2. Submit a separate pay data report for employees hired through labor contractors (i.e., covering temporary staffing agencies) that also discloses the “ownership names of all labor contractors used to supply employees.”

An employer that fails to submit these required reports could be subject to penalties of $100 per employee (or $200 per person for repeat failures).

In short, this bill (if passed) will force employers to face any pay gaps and diversity gaps in their workforces. While pay gaps may be addressed with pay adjustments and strong, fair compensation systems, gaps in diversity can require long-term planning with a concerted external and internal DEI strategy. Identifying and understanding these gaps — and their causes — may also help avoid situations in which discriminatory bias or other unlawful actions can create legal risk.

If you have any questions about SB 1162 or how to evaluate pay, diversity, or opportunity gaps in your organization, please contact a Jackson Lewis attorney.

As the 2022 NILG National Conference was coming to a close, the EEOC released the long-awaited National Academy of Sciences report on the EEOC’s Pay Data Collection Completed in 2020. The study, titled Evaluation of Compensation Data Collected Through the EEO-1 Form, is a dense read at over 275 pages. The report found however, that the process of collection, as well as the actual data to be collected had flaws. The report also recommends the EEOC embark in a trial to field test the process if it decides to roll out a nationwide data collection tool. Read more.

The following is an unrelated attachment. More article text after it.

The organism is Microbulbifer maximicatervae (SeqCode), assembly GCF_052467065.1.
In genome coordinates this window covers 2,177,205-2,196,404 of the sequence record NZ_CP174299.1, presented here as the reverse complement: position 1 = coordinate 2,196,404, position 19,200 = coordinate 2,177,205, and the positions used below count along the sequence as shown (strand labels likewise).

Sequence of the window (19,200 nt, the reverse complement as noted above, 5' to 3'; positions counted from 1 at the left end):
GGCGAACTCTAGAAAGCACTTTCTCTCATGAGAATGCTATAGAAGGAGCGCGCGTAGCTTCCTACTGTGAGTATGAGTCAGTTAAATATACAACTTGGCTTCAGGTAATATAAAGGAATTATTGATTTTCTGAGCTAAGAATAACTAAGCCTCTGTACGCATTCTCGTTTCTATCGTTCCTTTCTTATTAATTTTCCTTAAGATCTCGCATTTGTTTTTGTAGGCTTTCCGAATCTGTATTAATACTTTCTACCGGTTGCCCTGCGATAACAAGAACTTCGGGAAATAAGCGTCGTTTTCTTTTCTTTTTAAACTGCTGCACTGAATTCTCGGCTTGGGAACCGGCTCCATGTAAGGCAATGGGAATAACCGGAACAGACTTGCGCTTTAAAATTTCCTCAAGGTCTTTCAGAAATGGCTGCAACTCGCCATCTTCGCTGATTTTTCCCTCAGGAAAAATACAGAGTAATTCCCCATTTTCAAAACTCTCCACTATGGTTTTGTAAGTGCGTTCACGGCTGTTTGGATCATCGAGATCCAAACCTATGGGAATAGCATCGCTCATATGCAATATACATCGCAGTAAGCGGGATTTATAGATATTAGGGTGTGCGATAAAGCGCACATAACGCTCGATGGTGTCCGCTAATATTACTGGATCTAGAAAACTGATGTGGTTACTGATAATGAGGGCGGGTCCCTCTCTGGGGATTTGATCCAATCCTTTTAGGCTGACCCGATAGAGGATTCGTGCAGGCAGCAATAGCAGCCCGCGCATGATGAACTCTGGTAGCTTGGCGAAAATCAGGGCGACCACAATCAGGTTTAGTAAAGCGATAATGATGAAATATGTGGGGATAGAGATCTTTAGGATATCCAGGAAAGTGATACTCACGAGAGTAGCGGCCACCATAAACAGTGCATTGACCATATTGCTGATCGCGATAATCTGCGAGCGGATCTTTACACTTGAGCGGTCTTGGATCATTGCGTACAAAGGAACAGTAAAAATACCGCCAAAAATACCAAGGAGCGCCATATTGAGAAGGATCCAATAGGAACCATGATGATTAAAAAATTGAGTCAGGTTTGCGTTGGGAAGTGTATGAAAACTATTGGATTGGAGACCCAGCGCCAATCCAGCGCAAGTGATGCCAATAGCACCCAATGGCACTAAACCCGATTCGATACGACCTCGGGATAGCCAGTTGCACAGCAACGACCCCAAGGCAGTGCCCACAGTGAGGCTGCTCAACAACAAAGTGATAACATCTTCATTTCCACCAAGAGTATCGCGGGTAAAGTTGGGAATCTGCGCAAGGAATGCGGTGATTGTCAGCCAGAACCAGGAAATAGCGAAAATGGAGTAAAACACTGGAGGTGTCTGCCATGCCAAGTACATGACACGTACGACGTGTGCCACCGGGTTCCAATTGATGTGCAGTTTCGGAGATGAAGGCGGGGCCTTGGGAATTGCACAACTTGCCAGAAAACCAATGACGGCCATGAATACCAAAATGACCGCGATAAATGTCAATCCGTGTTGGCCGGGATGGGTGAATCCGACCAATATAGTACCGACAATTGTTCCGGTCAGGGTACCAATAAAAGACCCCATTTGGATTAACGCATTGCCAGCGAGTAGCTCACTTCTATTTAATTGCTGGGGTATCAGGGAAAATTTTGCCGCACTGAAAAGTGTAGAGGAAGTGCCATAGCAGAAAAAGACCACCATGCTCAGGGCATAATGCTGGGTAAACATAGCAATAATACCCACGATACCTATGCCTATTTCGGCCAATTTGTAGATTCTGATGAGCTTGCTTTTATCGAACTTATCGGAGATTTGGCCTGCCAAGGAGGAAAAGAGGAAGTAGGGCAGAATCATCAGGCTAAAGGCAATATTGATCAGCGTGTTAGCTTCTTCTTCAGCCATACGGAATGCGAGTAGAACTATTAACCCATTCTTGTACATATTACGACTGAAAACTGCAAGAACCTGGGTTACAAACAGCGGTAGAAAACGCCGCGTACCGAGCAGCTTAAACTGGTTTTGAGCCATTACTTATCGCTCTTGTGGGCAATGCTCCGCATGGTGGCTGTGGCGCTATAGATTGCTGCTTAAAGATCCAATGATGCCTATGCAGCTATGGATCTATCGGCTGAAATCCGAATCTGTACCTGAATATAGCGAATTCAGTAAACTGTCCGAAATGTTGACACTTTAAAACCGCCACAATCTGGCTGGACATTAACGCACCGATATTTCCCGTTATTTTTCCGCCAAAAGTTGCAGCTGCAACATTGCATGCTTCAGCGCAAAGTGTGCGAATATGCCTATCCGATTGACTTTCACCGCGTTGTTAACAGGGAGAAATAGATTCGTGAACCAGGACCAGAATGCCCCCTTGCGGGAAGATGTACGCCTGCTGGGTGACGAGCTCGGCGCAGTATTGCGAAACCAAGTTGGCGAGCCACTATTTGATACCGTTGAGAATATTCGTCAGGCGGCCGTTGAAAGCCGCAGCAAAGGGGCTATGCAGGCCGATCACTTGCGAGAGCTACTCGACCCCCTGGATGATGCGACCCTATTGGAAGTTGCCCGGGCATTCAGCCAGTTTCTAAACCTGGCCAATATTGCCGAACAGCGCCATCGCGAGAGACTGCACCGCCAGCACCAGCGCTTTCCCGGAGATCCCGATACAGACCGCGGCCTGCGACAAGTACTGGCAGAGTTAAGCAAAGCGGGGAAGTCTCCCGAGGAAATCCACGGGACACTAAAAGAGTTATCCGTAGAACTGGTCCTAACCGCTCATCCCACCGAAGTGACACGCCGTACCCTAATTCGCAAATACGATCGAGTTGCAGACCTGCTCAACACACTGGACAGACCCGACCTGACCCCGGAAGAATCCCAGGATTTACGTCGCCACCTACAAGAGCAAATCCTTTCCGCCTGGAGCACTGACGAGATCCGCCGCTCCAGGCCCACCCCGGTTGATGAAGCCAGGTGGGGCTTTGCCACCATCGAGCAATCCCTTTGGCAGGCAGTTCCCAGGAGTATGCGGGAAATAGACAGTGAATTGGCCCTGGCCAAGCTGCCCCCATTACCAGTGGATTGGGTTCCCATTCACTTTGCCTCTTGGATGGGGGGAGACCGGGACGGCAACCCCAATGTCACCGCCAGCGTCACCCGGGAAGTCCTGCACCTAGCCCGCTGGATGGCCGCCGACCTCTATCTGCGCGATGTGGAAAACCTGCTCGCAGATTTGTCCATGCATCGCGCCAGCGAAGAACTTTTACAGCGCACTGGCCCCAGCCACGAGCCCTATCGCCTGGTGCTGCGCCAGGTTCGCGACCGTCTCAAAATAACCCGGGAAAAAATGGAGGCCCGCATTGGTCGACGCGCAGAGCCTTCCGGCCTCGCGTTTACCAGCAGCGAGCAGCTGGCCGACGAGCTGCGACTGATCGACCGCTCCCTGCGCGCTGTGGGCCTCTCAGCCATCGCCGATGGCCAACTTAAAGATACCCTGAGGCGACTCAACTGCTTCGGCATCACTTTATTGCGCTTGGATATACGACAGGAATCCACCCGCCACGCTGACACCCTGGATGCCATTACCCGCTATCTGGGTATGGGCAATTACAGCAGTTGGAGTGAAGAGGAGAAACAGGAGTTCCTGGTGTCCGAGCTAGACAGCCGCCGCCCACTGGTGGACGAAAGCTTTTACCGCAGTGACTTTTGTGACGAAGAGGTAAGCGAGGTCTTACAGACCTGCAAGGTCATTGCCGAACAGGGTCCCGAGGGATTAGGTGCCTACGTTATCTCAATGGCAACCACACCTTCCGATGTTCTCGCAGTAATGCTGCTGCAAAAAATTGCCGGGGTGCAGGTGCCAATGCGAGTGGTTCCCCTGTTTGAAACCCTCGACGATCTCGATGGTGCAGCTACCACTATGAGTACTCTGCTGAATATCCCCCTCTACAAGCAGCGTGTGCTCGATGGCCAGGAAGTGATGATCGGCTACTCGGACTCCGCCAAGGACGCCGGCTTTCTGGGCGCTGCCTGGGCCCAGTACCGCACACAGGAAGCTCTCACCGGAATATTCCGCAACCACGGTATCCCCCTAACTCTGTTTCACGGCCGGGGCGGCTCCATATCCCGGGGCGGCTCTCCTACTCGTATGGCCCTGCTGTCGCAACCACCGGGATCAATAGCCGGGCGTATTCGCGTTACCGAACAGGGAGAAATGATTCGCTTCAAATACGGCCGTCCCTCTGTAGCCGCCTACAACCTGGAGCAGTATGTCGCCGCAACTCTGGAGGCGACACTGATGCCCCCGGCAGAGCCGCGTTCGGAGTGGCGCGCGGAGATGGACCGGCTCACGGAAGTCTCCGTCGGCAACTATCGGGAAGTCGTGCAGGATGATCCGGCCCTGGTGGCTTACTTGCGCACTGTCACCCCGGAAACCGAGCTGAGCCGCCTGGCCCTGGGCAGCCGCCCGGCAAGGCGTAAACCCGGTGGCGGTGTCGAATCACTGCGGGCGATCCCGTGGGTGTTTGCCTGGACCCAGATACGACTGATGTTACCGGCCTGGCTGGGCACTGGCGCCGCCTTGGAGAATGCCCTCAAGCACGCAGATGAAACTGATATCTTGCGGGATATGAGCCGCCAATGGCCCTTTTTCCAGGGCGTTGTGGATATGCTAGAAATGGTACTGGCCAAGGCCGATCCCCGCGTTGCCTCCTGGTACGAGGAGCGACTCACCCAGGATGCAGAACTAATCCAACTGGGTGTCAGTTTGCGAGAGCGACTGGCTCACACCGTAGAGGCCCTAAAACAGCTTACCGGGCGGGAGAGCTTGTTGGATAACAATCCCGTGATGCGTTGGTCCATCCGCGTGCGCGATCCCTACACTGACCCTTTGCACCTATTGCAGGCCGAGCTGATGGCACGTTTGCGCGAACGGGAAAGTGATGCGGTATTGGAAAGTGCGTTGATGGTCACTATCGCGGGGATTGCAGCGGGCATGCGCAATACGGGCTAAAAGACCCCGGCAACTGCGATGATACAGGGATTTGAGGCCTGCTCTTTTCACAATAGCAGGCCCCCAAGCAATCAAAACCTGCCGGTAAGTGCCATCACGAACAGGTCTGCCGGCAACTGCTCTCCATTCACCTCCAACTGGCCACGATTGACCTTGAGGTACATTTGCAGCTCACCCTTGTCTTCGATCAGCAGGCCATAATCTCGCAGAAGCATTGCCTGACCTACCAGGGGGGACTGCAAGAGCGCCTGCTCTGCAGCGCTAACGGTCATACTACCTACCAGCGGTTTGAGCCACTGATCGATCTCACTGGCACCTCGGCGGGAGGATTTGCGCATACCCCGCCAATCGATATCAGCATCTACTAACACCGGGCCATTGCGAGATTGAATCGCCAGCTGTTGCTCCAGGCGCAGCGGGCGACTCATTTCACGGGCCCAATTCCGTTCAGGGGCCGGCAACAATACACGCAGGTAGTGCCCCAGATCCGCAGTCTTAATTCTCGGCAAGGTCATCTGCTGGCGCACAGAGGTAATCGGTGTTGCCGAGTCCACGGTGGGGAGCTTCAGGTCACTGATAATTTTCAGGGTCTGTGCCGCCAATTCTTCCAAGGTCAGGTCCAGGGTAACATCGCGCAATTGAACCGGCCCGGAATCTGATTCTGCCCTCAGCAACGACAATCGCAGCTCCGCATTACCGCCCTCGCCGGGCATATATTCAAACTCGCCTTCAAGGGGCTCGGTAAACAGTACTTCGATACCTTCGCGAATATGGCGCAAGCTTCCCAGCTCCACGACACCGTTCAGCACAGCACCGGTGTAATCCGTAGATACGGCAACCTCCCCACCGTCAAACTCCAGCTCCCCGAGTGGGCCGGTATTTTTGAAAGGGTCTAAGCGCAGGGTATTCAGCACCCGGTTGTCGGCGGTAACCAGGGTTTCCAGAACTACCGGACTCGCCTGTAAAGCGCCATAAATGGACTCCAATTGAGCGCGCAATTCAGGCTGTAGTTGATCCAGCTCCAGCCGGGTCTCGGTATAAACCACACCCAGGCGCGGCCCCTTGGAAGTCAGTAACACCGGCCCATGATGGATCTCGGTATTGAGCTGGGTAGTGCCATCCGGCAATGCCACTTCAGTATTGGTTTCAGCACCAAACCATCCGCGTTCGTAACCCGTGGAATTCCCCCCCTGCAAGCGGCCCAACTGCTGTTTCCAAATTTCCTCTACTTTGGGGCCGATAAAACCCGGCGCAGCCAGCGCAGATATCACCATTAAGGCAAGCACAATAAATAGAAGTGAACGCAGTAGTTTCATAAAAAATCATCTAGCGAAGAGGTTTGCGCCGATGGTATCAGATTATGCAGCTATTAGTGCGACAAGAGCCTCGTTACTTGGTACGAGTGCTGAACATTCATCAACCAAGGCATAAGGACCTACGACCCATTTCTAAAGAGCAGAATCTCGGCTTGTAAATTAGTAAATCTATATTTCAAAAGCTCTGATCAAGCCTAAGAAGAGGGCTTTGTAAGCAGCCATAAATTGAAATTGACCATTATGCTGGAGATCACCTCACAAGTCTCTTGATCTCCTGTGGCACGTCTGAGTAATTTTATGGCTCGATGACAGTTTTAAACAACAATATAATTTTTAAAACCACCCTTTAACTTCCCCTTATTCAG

Illinois Governor J.B. Pritzker has signed into law an amendment to the Illinois Equal Pay Act (IEPA) requiring companies with 100 or more employees in Illinois to obtain an equal pay registration certificate from the Illinois Department of Labor (IDOL).

Previously, only companies with more than 100 employees were required to complete the IEPA registration certification.  Read more.

The New York City Council has pushed back implementation of the salary transparency law from May 15, 2022, to November 1, 2022.

On January 15, 2022, New York City enacted legislation requiring all covered employers to include a minimum and maximum salary for the position advertised. The new law was set to go into effect on May 15, 2022. However, following the City Council’s passage of an amendment to the law, assuming the mayor signs it, the effective date will be November 1, 2022.  Read more.